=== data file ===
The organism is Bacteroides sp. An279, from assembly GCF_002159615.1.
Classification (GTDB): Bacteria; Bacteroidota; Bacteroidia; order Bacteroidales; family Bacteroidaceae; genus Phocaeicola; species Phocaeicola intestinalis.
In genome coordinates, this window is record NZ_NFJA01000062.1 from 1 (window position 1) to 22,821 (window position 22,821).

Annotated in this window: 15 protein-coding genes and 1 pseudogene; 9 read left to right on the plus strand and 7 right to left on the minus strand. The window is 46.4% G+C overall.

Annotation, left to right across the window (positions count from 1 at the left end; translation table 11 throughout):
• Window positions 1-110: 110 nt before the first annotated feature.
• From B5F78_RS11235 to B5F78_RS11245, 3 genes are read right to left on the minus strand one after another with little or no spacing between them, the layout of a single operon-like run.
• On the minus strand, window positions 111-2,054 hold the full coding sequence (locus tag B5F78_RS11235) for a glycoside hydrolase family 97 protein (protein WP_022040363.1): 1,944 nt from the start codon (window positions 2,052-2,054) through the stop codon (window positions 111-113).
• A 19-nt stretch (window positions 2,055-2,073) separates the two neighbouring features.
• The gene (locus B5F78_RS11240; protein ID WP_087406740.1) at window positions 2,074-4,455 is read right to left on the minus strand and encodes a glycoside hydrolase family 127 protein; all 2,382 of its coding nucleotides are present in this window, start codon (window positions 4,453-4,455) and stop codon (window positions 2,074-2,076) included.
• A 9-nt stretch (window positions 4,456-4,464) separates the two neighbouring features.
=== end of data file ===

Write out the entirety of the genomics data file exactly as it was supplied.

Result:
The organism is Bacteroides sp. An279, from assembly GCF_002159615.1.
Classification (GTDB): Bacteria; Bacteroidota; Bacteroidia; order Bacteroidales; family Bacteroidaceae; genus Phocaeicola; species Phocaeicola intestinalis.
In genome coordinates, this window is record NZ_NFJA01000062.1 from 1 (window position 1) to 22,821 (window position 22,821).

Annotated in this window: 15 protein-coding genes and 1 pseudogene; 9 read left to right on the plus strand and 7 right to left on the minus strand. The window is 46.4% G+C overall.

Annotation, left to right across the window (positions count from 1 at the left end; translation table 11 throughout):
• Window positions 1-110: 110 nt before the first annotated feature.
• From B5F78_RS11235 to B5F78_RS11245, 3 genes are read right to left on the minus strand one after another with little or no spacing between them, the layout of a single operon-like run.
• On the minus strand, window positions 111-2,054 hold the full coding sequence (locus tag B5F78_RS11235) for a glycoside hydrolase family 97 protein (protein WP_022040363.1): 1,944 nt from the start codon (window positions 2,052-2,054) through the stop codon (window positions 111-113).
• A 19-nt stretch (window positions 2,055-2,073) separates the two neighbouring features.
• The gene (locus B5F78_RS11240; protein ID WP_087406740.1) at window positions 2,074-4,455 is read right to left on the minus strand and encodes a glycoside hydrolase family 127 protein; all 2,382 of its coding nucleotides are present in this window, start codon (window positions 4,453-4,455) and stop codon (window positions 2,074-2,076) included.
• A 9-nt stretch (window positions 4,456-4,464) separates the two neighbouring features.